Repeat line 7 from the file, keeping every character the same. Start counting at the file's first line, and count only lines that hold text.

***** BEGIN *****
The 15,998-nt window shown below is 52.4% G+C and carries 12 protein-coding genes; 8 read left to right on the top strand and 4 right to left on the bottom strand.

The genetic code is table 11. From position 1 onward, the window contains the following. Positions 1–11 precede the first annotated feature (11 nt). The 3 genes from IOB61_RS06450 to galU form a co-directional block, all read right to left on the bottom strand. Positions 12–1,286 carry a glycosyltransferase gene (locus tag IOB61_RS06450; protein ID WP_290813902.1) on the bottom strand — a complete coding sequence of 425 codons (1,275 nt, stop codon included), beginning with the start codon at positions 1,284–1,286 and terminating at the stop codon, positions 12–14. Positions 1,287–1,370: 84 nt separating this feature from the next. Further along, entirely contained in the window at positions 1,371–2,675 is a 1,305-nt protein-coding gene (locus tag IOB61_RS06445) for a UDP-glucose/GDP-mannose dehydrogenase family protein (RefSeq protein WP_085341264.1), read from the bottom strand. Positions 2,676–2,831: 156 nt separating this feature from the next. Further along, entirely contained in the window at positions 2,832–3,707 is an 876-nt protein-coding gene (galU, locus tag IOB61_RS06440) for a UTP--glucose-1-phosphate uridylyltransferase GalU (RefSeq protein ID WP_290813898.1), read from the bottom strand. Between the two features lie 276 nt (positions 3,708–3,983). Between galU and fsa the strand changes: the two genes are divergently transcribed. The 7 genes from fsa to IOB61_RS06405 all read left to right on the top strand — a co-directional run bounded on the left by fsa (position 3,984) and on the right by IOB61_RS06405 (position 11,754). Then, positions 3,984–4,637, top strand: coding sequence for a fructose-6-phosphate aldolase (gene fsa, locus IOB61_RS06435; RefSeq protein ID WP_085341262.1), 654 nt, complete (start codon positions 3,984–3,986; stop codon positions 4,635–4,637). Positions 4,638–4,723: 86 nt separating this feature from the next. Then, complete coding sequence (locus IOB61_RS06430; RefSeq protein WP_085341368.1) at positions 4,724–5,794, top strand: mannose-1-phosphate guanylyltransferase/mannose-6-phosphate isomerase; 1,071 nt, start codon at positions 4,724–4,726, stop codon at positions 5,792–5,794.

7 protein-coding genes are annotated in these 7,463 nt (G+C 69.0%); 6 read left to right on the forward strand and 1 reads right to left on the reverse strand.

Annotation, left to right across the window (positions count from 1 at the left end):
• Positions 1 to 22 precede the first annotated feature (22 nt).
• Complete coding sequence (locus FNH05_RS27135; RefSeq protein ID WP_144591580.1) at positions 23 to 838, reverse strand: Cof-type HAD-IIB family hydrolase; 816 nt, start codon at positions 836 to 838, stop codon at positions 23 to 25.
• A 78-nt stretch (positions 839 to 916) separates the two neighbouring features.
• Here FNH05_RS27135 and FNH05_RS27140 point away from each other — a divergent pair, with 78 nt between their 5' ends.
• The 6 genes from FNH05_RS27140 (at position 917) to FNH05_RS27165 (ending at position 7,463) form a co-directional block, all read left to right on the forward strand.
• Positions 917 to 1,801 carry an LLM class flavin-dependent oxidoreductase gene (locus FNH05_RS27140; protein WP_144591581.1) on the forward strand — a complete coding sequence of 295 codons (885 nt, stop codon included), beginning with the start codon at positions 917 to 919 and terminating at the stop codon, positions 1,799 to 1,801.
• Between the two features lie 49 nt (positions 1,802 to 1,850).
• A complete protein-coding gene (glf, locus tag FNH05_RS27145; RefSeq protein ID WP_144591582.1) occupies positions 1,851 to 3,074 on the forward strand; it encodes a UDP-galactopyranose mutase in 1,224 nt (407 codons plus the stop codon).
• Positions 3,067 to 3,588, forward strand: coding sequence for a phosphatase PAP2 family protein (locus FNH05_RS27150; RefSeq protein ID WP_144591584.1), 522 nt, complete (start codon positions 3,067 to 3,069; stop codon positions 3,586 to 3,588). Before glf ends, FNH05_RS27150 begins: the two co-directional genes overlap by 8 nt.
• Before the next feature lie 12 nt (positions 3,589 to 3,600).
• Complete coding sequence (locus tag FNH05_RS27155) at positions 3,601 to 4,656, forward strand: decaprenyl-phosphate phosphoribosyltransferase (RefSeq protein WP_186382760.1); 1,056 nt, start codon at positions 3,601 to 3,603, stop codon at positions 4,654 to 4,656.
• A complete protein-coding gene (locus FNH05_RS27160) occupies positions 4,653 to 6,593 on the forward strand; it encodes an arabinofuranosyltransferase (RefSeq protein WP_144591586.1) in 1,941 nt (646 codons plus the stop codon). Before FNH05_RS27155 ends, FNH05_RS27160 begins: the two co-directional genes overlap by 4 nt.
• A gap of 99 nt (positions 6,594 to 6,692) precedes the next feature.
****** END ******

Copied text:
• A 78-nt stretch (positions 839 to 916) separates the two neighbouring features.